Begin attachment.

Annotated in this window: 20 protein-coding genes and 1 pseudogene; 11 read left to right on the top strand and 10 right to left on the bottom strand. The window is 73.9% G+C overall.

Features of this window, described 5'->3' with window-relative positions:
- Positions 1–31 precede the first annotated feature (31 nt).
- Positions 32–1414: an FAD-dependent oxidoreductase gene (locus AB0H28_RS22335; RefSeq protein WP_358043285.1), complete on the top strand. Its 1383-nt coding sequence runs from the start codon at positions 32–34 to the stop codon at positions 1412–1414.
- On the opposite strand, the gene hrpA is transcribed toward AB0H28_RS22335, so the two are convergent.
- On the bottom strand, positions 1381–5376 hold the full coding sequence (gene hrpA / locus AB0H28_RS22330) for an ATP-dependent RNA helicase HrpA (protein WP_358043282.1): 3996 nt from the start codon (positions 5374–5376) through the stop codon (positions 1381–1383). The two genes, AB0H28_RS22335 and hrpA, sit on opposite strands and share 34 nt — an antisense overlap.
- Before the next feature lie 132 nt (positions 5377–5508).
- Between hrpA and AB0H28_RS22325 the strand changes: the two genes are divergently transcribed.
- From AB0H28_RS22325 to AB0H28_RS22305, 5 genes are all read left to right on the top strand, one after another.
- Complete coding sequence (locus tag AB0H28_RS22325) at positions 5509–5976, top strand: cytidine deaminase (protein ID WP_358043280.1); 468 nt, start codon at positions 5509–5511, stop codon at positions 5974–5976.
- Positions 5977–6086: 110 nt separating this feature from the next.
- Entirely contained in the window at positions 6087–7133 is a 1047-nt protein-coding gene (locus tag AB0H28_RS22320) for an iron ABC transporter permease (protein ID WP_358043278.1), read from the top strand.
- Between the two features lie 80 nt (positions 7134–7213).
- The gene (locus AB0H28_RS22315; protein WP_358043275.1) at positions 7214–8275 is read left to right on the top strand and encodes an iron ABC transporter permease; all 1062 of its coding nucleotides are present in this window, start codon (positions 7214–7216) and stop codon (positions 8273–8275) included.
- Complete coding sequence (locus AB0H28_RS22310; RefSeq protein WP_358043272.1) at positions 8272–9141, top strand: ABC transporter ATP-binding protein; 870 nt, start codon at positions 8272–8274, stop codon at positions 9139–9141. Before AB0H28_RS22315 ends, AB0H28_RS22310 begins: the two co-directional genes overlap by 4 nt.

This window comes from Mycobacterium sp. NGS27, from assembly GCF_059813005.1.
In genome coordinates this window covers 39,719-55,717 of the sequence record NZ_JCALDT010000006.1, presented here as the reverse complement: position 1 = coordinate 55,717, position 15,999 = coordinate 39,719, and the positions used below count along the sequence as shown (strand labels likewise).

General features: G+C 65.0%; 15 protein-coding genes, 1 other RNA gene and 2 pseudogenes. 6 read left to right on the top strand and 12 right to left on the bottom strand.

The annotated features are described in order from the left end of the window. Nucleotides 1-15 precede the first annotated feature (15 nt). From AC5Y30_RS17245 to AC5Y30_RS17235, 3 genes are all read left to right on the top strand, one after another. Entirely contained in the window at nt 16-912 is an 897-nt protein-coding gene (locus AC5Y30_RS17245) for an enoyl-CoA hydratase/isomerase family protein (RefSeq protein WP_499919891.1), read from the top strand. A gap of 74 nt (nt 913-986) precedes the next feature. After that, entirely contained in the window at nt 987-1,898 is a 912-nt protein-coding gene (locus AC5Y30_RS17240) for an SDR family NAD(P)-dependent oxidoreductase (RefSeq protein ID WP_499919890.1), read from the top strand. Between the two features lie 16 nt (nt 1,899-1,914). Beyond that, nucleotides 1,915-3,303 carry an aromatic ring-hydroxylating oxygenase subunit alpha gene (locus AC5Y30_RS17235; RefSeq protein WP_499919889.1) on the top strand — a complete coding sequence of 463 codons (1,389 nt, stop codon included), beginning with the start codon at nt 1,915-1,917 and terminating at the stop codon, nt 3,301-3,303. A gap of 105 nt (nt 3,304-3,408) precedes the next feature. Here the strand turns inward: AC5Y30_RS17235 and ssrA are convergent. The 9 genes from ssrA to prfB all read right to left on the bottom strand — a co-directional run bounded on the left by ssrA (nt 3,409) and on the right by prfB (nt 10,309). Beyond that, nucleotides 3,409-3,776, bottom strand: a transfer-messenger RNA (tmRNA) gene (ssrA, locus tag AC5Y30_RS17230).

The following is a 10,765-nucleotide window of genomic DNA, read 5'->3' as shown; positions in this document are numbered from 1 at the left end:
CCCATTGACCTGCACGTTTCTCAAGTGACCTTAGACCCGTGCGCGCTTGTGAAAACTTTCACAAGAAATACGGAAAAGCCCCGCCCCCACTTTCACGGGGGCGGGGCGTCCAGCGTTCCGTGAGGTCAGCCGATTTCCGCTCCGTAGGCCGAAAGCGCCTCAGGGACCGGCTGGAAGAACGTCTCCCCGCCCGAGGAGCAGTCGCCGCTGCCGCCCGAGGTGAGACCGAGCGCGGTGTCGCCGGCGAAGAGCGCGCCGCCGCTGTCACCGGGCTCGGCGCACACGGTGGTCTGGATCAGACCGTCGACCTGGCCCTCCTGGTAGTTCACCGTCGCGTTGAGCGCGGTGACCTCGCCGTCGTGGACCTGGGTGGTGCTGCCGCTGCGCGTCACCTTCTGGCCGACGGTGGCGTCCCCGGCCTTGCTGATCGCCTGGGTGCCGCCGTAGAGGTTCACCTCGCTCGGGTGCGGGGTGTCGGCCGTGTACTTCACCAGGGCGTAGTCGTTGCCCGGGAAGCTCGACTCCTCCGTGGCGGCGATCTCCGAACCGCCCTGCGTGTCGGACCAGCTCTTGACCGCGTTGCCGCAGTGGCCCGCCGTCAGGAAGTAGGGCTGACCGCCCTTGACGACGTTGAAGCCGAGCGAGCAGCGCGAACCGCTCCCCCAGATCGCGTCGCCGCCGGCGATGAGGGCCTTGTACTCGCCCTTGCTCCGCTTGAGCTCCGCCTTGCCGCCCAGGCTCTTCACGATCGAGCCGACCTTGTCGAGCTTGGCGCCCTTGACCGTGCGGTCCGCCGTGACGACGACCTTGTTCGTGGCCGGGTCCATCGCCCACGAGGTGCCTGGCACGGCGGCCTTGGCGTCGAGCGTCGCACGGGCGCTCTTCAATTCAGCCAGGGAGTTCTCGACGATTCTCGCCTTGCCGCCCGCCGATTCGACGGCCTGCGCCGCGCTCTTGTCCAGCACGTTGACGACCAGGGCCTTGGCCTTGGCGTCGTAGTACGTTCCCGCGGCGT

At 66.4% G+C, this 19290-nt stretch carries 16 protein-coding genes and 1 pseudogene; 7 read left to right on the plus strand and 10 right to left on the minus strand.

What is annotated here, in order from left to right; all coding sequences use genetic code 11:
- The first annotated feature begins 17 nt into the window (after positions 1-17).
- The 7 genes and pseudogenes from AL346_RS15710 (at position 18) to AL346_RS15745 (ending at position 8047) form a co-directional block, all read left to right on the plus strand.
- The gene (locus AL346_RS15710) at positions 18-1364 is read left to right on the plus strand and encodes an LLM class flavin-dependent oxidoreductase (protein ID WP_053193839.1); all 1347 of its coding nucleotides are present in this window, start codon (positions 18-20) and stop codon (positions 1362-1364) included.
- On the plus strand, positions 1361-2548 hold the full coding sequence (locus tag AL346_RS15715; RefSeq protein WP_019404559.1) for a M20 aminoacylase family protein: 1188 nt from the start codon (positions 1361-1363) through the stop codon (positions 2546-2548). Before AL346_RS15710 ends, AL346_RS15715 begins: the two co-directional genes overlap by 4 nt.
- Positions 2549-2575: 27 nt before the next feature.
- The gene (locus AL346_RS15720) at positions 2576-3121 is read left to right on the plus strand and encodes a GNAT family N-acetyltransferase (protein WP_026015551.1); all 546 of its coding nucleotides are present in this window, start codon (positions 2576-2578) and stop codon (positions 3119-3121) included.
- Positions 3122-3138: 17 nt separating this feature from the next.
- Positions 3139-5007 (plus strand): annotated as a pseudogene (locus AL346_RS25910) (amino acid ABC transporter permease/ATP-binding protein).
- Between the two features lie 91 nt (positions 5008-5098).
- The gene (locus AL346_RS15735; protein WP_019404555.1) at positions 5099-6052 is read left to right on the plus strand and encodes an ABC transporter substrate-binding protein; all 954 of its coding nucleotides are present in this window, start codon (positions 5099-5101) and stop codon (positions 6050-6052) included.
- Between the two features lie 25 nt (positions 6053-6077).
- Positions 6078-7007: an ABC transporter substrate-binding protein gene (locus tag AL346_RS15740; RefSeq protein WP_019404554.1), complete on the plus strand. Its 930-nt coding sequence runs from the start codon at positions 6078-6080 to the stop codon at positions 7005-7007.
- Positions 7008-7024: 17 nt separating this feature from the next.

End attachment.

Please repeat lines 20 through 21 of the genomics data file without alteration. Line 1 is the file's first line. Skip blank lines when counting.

The following is a 10,765-nucleotide window of genomic DNA, read 5'->3' as shown; positions in this document are numbered from 1 at the left end:
CCCATTGACCTGCACGTTTCTCAAGTGACCTTAGACCCGTGCGCGCTTGTGAAAACTTTCACAAGAAATACGGAAAAGCCCCGCCCCCACTTTCACGGGGGCGGGGCGTCCAGCGTTCCGTGAGGTCAGCCGATTTCCGCTCCGTAGGCCGAAAGCGCCTCAGGGACCGGCTGGAAGAACGTCTCCCCGCCCGAGGAGCAGTCGCCGCTGCCGCCCGAGGTGAGACCGAGCGCGGTGTCGCCGGCGAAGAGCGCGCCGCCGCTGTCACCGGGCTCGGCGCACACGGTGGTCTGGATCAGACCGTCGACCTGGCCCTCCTGGTAGTTCACCGTCGCGTTGAGCGCGGTGACCTCGCCGTCGTGGACCTGGGTGGTGCTGCCGCTGCGCGTCACCTTCTGGCCGACGGTGGCGTCCCCGGCCTTGCTGATCGCCTGGGTGCCGCCGTAGAGGTTCACCTCGCTCGGGTGCGGGGTGTCGGCCGTGTACTTCACCAGGGCGTAGTCGTTGCCCGGGAAGCTCGACTCCTCCGTGGCGGCGATCTCCGAACCGCCCTGCGTGTCGGACCAGCTCTTGACCGCGTTGCCGCAGTGGCCCGCCGTCAGGAAGTAGGGCTGACCGCCCTTGACGACGTTGAAGCCGAGCGAGCAGCGCGAACCGCTCCCCCAGATCGCGTCGCCGCCGGCGATGAGGGCCTTGTACTCGCCCTTGCTCCGCTTGAGCTCCGCCTTGCCGCCCAGGCTCTTCACGATCGAGCCGACCTTGTCGAGCTTGGCGCCCTTGACCGTGCGGTCCGCCGTGACGACGACCTTGTTCGTGGCCGGGTCCATCGCCCACGAGGTGCCTGGCACGGCGGCCTTGGCGTCGAGCGTCGCACGGGCGCTCTTCAATTCAGCCAGGGAGTTCTCGACGATTCTCGCCTTGCCGCCCGCCGATTCGACGGCCTGCGCCGCGCTCTTGTCCAGCACGTTGACGACCAGGGCCTTGGCCTTGGCGTCGTAGTACGTTCCCGCGGCGT